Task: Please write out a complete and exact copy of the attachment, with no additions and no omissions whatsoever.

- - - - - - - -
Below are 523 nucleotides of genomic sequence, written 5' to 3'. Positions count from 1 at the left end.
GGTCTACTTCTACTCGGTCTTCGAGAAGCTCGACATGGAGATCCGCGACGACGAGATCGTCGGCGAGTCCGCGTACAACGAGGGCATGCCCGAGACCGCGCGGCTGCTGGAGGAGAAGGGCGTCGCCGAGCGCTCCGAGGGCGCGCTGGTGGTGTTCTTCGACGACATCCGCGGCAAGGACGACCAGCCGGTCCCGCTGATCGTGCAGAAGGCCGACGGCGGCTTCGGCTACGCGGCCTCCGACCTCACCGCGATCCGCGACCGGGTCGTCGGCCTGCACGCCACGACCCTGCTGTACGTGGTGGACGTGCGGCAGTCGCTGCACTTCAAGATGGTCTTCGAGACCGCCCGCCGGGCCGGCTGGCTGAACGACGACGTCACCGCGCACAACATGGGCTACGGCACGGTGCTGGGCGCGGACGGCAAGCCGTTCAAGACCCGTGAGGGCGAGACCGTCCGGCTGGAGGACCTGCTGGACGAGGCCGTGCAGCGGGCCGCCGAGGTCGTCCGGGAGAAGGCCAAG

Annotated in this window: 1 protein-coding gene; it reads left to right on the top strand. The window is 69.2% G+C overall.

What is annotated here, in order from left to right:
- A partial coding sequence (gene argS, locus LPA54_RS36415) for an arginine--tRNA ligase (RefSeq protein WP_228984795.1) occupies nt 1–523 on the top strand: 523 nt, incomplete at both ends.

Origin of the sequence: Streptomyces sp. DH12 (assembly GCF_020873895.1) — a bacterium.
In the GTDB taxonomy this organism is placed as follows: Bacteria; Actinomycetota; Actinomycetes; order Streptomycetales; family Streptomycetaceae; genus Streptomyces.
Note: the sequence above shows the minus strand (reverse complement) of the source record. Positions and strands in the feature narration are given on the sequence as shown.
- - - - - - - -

Below are 523 nucleotides of genomic sequence, written 5' to 3'. Positions count from 1 at the left end.
GGTCTACTTCTACTCGGTCTTCGAGAAGCTCGACATGGAGATCCGCGACGACGAGATCGTCGGCGAGTCCGCGTACAACGAGGGCATGCCCGAGACCGCGCGGCTGCTGGAGGAGAAGGGCGTCGCCGAGCGCTCCGAGGGCGCGCTGGTGGTGTTCTTCGACGACATCCGCGGCAAGGACGACCAGCCGGTCCCGCTGATCGTGCAGAAGGCCGACGGCGGCTTCGGCTACGCGGCCTCCGACCTCACCGCGATCCGCGACCGGGTCGTCGGCCTGCACGCCACGACCCTGCTGTACGTGGTGGACGTGCGGCAGTCGCTGCACTTCAAGATGGTCTTCGAGACCGCCCGCCGGGCCGGCTGGCTGAACGACGACGTCACCGCGCACAACATGGGCTACGGCACGGTGCTGGGCGCGGACGGCAAGCCGTTCAAGACCCGTGAGGGCGAGACCGTCCGGCTGGAGGACCTGCTGGACGAGGCCGTGCAGCGGGCCGCCGAGGTCGTCCGGGAGAAGGCCAAG

Annotated in this window: 1 protein-coding gene; it reads left to right on the top strand. The window is 69.2% G+C overall.

What is annotated here, in order from left to right:
- A partial coding sequence (gene argS, locus LPA54_RS36415) for an arginine--tRNA ligase (RefSeq protein WP_228984795.1) occupies nt 1–523 on the top strand: 523 nt, incomplete at both ends.

Origin of the sequence: Streptomyces sp. DH12 (assembly GCF_020873895.1) — a bacterium.
In the GTDB taxonomy this organism is placed as follows: Bacteria; Actinomycetota; Actinomycetes; order Streptomycetales; family Streptomycetaceae; genus Streptomyces.
Note: the sequence above shows the minus strand (reverse complement) of the source record. Positions and strands in the feature narration are given on the sequence as shown.